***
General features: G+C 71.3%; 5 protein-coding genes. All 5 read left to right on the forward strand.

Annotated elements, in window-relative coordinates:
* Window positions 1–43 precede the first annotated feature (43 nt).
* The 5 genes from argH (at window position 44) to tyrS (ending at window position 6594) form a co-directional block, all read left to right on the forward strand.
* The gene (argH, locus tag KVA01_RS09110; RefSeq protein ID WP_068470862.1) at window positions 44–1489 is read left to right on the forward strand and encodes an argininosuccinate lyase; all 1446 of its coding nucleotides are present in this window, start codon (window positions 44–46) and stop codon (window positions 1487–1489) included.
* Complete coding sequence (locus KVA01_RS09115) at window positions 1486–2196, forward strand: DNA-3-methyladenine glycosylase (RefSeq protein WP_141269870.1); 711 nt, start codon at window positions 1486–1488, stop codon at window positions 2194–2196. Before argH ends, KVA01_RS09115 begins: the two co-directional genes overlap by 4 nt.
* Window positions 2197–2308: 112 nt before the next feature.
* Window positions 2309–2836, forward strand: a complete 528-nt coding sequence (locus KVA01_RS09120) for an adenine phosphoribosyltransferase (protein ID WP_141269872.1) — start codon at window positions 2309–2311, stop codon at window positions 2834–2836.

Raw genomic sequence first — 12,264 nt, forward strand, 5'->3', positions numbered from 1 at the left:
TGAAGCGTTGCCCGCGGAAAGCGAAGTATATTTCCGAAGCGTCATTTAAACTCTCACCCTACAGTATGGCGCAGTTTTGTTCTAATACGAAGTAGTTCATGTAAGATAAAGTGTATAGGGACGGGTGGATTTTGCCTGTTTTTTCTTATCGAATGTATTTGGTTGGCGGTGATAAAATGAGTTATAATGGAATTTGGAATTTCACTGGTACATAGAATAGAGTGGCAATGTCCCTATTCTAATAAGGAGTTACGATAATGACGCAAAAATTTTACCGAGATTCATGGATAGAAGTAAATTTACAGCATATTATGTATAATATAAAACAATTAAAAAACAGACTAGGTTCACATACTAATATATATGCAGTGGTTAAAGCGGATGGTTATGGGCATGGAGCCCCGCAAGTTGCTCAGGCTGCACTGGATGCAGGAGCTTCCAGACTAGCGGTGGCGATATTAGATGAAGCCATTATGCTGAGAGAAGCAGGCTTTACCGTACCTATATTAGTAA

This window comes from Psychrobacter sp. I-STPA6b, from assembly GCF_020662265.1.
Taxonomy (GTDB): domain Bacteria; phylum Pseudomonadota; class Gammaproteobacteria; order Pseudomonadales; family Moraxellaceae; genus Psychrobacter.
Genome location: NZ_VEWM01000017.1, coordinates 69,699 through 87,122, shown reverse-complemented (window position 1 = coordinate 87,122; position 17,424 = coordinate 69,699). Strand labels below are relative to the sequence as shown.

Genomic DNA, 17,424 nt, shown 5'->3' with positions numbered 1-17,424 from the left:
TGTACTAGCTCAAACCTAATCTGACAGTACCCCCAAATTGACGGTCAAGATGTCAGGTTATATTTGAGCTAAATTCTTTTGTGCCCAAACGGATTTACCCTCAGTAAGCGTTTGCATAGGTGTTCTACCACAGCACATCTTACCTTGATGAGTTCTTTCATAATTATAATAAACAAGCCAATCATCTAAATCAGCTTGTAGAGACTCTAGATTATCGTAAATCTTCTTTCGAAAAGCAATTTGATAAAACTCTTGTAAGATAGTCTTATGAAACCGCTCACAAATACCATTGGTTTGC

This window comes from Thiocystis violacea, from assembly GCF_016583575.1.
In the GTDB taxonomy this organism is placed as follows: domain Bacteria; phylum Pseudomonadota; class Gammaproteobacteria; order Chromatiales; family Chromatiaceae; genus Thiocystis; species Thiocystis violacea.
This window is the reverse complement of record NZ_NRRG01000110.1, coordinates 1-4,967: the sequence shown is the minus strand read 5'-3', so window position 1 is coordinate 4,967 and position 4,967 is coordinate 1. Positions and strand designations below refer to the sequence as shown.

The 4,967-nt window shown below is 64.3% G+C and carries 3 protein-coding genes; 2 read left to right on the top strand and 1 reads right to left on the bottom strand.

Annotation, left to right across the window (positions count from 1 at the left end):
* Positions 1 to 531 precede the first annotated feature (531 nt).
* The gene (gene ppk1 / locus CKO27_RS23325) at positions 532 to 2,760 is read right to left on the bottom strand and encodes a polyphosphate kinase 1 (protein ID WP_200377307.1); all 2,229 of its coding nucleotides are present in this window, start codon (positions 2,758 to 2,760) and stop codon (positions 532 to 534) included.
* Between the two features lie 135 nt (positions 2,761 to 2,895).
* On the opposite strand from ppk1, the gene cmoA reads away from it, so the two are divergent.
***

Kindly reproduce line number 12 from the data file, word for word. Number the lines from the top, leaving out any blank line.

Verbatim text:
Taxonomy (GTDB): domain Bacteria; phylum Pseudomonadota; class Gammaproteobacteria; order Pseudomonadales; family Moraxellaceae; genus Psychrobacter.